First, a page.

MAC filed an application for review of the Bureau decision with the Commission, which denied the application in a decision released June 2, 1997.   The Commission first agreed with the Bureau that MAC lacked standing because MAC's injury, which “consists of the transfer of Qwest to Southern, instead of MAC, in alleged breach of a contract that MAC claims it had entered with MCI,” 12 F.C.C.R. at 7794-95, was neither traceable to Commission approval of the transfer nor redressable by reversal thereof.   The Commission also rejected each of MAC's arguments on the merits.   MAC appeals the Commission's denial of review.

 “ ‘In order to establish standing under Article III, a complainant must allege (1) a personal injury-in-fact that is (2) “fairly traceable” to the defendant's conduct and (3) redressable by the relief requested.’ ”  SunCom Mobile & Data, Inc. v. FCC, 87 F.3d 1386, 1387-88 (D.C.Cir.1996) (quoting Branton v. FCC, 993 F.2d 906, 908 (D.C.Cir.1993) (quoting Allen v. Wright, 468 U.S. 737, 751, 104 S.Ct. 3315, 82 L.Ed.2d 556 (1984)), cert. denied, 511 U.S. 1052, 114 S.Ct. 1610, 128 L.Ed.2d 338 (1994)).   MAC's allegations of injury have not been clear or consistent but at oral argument MAC identified two distinct ways in which it was injured by the Commission's actions.   Neither of the injuries satisfies the tripartite standing test.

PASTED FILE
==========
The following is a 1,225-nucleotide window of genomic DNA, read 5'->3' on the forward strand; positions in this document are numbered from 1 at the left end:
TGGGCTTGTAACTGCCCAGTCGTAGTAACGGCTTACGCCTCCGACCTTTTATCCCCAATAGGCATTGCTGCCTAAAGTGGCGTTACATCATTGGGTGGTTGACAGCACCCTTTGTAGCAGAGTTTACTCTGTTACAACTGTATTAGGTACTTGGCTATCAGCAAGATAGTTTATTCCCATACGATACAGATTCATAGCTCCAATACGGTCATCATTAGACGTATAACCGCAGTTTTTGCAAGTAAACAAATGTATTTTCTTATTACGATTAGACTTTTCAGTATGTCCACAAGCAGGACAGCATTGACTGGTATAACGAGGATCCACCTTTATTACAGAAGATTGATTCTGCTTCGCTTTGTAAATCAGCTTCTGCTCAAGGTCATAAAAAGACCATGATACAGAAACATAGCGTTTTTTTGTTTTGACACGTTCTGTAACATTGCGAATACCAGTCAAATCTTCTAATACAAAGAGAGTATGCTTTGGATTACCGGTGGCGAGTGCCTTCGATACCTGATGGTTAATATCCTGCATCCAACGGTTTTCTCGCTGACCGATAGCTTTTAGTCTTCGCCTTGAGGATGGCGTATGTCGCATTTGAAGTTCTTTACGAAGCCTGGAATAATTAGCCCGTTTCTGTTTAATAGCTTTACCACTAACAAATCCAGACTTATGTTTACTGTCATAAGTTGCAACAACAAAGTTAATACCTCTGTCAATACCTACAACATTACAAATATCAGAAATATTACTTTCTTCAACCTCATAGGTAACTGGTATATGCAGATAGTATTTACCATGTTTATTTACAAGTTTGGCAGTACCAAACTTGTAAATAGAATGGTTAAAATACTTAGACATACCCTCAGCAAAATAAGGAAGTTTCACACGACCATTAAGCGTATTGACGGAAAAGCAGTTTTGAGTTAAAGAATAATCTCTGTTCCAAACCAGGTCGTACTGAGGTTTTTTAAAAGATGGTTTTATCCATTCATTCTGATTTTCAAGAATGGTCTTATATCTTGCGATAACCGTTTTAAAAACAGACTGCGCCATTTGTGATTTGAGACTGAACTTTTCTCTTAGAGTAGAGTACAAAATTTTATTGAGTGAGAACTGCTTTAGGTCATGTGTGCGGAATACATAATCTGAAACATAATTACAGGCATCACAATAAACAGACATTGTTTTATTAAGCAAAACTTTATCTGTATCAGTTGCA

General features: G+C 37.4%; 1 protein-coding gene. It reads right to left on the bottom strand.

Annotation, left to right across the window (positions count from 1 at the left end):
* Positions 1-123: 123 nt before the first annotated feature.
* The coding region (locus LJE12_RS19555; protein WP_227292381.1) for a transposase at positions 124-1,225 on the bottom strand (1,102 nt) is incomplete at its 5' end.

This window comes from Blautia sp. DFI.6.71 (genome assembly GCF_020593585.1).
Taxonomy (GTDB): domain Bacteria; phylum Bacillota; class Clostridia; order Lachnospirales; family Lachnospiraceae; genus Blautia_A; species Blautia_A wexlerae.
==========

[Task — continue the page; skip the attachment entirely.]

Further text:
MAC first asserts as injury the loss of its contractual right to acquire Qwest.   The alleged injury meets neither the traceability nor the redressability requirement for standing.  “Causation, or ‘traceability,’ examines whether it is substantially probable that the challenged acts of the defendant, not of some absent third party, will cause the particularized injury of the plaintiff.”  Florida Audubon Soc'y v. Bentsen, 94 F.3d 658, 663 (D.C.Cir.1996) (en banc) (citations omitted).   MAC's loss of Qwest is, as the Commission concluded, attributable not to any action of the Commission but to MCI's alleged breach of its contract to sell Qwest to MAC.   The transfer proceeding could not have caused the alleged breach which occurred before the transfer application was ever filed and would have continued whatever the Commission's decision.   Denial of the transfer might have delayed or frustrated the sale of Qwest to SP but it would not have led to MAC's acquisition of Qwest.  “In sum, [MAC's] alleged injury occurred before, existed at the time of, and continued unchanged after the challenged Commission action” and therefore cannot be fairly traced to the transfer approval.  California Ass'n of Physically Handicapped v. FCC, 778 F.2d 823, 827 (D.C.Cir.1985).3